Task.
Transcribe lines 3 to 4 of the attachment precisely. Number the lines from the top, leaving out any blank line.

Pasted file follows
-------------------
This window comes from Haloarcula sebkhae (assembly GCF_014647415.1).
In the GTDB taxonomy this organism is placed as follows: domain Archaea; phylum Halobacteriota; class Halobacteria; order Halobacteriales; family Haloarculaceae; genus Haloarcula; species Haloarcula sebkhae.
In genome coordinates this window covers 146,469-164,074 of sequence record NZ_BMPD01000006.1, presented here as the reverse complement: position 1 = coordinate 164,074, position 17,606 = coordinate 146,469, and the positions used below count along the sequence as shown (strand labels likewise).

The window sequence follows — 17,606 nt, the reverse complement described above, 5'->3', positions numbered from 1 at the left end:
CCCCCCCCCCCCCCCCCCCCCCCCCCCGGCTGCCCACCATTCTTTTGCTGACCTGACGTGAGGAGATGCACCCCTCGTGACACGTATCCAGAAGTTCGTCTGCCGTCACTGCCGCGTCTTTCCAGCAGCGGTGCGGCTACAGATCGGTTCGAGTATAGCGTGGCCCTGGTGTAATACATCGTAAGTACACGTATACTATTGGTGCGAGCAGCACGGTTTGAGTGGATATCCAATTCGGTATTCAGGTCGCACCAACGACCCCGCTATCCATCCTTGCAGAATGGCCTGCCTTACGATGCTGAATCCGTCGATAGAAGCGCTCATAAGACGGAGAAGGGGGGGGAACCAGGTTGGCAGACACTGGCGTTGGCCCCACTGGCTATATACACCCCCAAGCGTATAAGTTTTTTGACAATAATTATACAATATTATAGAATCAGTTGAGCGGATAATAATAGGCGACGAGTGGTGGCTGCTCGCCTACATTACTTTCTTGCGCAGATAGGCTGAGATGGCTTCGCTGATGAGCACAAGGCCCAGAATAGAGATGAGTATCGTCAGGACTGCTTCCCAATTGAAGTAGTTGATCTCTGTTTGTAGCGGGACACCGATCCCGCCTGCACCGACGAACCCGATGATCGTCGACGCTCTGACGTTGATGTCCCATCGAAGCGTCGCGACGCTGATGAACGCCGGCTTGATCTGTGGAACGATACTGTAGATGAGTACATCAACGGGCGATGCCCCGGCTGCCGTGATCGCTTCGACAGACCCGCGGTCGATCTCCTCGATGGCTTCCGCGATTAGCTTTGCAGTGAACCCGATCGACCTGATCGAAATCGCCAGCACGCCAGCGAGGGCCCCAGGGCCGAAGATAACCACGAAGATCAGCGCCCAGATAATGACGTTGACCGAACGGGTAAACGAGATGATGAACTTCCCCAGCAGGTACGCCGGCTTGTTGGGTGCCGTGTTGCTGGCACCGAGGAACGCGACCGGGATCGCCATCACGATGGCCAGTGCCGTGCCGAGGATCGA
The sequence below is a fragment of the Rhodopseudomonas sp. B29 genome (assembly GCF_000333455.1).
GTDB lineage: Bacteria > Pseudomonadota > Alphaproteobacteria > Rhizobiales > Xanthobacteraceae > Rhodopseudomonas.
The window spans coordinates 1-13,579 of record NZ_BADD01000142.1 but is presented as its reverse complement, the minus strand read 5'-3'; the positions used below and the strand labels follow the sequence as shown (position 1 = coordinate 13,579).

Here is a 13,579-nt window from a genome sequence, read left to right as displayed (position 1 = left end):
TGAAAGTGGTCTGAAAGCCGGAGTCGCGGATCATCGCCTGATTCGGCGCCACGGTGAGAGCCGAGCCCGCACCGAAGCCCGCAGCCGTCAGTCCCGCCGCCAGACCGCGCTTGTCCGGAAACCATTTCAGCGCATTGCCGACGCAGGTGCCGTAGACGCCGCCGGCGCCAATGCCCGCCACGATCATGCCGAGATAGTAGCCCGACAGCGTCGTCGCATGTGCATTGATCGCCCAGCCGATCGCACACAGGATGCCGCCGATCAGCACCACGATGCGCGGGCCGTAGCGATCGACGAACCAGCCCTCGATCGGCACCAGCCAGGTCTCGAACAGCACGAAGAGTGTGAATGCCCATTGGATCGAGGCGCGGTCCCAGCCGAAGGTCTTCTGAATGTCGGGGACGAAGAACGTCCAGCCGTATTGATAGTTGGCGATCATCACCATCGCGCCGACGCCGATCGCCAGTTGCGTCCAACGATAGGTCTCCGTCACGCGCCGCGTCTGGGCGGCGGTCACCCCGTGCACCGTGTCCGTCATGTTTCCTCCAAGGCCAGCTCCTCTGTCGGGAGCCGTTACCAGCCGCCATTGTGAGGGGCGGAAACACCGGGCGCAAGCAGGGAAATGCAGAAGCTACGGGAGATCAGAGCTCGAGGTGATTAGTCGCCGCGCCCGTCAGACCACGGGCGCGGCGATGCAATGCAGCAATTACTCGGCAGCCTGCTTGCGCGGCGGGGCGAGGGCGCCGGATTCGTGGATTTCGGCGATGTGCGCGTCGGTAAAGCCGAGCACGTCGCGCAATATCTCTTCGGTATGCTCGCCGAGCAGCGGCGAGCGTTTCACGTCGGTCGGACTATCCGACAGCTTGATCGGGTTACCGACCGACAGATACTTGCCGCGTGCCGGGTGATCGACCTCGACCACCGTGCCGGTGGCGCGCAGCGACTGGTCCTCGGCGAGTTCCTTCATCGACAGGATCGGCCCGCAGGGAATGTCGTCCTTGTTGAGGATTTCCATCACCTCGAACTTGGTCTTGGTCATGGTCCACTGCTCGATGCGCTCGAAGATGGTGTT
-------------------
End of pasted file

In genome coordinates this window covers 146,469-164,074 of sequence record NZ_BMPD01000006.1, presented here as the reverse complement: position 1 = coordinate 164,074, position 17,606 = coordinate 146,469, and the positions used below count along the sequence as shown (strand labels likewise).

The window sequence follows — 17,606 nt, the reverse complement described above, 5'->3', positions numbered from 1 at the left end: